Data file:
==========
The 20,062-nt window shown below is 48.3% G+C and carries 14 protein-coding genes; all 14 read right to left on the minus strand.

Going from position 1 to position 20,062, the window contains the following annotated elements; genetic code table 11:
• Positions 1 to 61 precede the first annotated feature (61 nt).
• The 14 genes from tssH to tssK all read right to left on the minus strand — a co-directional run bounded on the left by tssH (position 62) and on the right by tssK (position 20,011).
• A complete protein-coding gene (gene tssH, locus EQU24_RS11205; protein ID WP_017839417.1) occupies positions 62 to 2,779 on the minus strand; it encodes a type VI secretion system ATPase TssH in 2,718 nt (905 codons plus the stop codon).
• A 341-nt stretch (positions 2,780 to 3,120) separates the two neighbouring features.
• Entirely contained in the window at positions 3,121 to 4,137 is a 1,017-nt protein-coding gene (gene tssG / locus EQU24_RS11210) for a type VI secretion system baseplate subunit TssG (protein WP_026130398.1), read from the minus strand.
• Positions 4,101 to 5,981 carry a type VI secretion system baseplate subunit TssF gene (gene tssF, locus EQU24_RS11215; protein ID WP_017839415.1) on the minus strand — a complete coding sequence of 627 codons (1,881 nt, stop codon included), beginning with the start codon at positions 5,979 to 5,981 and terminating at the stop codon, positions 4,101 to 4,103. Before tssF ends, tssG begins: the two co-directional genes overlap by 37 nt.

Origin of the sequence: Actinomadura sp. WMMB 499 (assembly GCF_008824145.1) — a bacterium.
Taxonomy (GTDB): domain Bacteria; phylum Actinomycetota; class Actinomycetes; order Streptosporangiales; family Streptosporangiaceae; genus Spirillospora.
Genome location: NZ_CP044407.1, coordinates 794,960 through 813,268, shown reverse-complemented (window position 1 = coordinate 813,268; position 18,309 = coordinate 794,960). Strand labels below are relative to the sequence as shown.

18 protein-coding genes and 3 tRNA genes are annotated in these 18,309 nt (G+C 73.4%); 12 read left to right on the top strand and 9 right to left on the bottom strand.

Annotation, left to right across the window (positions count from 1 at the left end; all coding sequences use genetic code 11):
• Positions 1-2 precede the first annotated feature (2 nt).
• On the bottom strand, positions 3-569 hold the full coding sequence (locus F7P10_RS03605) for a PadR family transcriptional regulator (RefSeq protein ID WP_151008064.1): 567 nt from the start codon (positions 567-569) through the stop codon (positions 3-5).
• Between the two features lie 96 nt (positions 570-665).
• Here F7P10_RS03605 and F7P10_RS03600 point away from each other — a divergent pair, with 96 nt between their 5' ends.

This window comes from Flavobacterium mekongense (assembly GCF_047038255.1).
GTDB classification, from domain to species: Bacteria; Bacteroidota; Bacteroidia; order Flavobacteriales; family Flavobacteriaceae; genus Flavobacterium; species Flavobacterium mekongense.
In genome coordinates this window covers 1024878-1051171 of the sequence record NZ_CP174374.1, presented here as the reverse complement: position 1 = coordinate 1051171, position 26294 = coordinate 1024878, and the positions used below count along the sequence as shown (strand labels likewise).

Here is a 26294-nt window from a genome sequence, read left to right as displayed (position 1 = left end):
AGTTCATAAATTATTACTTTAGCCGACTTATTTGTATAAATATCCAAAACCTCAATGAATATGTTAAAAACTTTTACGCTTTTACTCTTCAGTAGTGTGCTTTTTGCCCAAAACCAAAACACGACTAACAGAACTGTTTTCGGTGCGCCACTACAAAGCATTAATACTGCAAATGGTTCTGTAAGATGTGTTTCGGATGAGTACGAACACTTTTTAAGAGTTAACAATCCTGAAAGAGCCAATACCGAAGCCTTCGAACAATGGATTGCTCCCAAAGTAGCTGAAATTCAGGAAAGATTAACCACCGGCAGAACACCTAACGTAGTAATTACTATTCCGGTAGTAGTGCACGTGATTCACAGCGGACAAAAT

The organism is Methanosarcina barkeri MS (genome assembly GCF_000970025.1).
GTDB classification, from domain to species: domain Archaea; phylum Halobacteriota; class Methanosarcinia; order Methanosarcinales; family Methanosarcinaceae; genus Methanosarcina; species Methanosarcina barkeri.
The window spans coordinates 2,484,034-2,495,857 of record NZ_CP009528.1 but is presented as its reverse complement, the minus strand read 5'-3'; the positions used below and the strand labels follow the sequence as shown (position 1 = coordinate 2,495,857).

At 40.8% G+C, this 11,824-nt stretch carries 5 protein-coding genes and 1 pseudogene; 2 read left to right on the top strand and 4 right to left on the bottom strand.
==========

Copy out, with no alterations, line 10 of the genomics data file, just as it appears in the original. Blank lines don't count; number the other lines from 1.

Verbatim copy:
Taxonomy (GTDB): domain Bacteria; phylum Actinomycetota; class Actinomycetes; order Streptosporangiales; family Streptosporangiaceae; genus Spirillospora.